12. Involving, enjoyable TV. [5 Oct 1999, p.D6]
    • St. Louis Post-Dispatch
  13. [An] ambitious, wildly energetic and mostly entertaining Grease: Live. Despite a few missteps, and even though, at three hours, the production seemed incredibly long, Grease: Live was above all a lot of fun.
  14. The mystery is wonderfully intriguing; the performances are excellent, especially from Maslany but also from Jordan Gavaris as her foster brother and best friend, Felix.
  15. With only a single episode available for preview, it's difficult to gauge what Esmail will do with that time and how much Slater (in the pilot, a goofy oddball) will alter the tone. But fans of smart thrillers, and tortured heroes, will want to stick around to find out.
  16. The Following is as graphically violent, gruesomely gory and generally horrifying as anything on network TV and most anything on basic cable. But as crafted by Kevin Williamson, 'The Following' is also riveting.
  17. Instead of expanding it, in the stage-to-screen tradition, screenwriter-director Richard Eyre (“The Hollow Crown”) chooses to close it in, setting it entirely in the theater and reverting, he says, to the original Ronald Harwood play. That makes The Dresser both claustrophobic and sometimes numbingly talky, especially given the fast pace of the chatter and the range of accents. This can all be a struggle for American viewers, but persist and the result should prove worth it.
  18. A quieter start to Season 3 feels welcome but never flat.
  19. UnREAL is clearly exaggerated for shock value, but it somehow feels more true to life than those "happily ever after" love stories the originals serve up.
  20. Fear the Walking Dead is heavy on spooky atmosphere and light on zombies (they’ll be known as “infected,” not walkers, we’re told) in the early going.
  21. It isn't for everyone, but Outcast is likely to satisfy fans of horror done well.
  22. The world is ending. How funny is that? Pretty darn funny, at least as depicted in You, Me and the Apocalypse, a British import making its U.S. debut.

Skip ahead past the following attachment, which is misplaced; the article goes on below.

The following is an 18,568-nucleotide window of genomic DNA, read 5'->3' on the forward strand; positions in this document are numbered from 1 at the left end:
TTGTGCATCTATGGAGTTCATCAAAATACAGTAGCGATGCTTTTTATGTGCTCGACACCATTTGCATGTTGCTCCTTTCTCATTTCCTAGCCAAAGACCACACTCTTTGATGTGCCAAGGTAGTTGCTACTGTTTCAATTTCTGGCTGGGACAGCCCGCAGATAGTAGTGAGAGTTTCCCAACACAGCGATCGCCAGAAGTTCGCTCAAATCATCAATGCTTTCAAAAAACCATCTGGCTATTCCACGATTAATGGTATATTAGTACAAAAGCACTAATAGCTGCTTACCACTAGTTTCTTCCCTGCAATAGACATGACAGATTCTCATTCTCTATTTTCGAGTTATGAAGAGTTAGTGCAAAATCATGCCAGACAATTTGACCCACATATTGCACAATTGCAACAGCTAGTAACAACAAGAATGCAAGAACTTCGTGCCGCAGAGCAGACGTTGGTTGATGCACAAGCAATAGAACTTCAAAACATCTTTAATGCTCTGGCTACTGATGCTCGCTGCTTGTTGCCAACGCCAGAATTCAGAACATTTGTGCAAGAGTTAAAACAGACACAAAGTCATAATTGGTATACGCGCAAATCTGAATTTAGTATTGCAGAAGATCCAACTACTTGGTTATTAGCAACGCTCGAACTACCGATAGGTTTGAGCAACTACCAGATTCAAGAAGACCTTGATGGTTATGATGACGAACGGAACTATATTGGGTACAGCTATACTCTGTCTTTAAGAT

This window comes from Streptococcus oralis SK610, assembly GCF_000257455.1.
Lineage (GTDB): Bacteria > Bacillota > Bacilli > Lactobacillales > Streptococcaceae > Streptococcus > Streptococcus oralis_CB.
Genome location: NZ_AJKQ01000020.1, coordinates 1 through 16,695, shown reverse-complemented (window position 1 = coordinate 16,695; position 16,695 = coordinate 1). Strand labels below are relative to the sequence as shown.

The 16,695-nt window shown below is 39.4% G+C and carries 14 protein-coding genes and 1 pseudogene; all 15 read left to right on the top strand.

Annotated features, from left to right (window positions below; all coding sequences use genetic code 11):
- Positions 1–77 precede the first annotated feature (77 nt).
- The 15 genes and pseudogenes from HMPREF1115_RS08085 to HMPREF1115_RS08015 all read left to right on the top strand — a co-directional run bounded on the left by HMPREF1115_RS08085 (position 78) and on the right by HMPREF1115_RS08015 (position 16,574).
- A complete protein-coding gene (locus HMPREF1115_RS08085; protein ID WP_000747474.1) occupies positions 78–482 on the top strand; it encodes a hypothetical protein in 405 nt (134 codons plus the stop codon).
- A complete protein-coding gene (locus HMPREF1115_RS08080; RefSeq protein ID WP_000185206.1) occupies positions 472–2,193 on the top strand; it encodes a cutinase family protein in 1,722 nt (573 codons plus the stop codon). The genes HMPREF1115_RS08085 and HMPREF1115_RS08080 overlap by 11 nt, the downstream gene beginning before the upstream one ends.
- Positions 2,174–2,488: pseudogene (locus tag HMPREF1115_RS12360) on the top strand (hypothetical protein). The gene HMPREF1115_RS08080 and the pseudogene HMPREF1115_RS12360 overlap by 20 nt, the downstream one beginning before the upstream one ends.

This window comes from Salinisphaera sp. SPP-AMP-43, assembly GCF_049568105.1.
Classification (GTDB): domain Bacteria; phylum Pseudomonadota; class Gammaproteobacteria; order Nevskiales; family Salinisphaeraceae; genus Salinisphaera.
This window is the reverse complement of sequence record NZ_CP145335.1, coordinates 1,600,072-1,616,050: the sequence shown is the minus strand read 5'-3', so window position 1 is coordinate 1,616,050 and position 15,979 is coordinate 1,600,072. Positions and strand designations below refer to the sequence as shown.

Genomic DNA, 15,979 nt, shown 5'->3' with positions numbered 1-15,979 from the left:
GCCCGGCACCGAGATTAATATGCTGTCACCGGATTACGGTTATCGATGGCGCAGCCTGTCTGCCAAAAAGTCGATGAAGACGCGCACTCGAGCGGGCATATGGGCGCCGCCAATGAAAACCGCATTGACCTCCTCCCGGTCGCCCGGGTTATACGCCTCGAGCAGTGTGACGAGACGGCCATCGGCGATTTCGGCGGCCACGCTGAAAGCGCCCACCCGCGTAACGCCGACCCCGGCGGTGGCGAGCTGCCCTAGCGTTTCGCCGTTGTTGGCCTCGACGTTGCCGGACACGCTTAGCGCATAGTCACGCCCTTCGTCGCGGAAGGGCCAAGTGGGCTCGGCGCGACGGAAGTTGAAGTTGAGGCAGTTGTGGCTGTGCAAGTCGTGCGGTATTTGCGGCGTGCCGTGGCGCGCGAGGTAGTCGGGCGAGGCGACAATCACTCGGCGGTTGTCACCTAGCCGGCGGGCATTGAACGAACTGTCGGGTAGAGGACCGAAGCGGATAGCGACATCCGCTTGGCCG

23. A classic buddy dramedy about mismatched people forced to work together, Battle Creek is fast-paced and clever.
  24. Is there enough plot on which to build an ongoing series, or just a fun movie? The fact that it’s different and ambitious, though, already makes Last Man more interesting than many new shows.
  25. The moments in which Monaghan interacts with people who don't quite understand him are among the most charming.
  26. Summer will be a lot more entertaining than it might have been otherwise.
  27. Designated Survivor [is] a lot of shows in one, but in the early going at least, they are all ones to watch.
  28. The second season of HBO's Deadwood gets off to such a sluggish start that fans can be forgiven if -- like saloon boss Al Swearengen -- they worry that change is coming all too fast to the raw, lawless Western town. [6 Mar 2005, p.F03]
    • St. Louis Post-Dispatch
  29. Atmospheric, showing a side of Italy no travelogue would touch, Gomorrah is also fast-paced, covering so much ground in two episodes provided for preview that most series would already be over.
  30. The Honorable Woman is intriguing from the start, but almost in spite of itself, as everyone seems to have a dark secret and nothing is what it seems.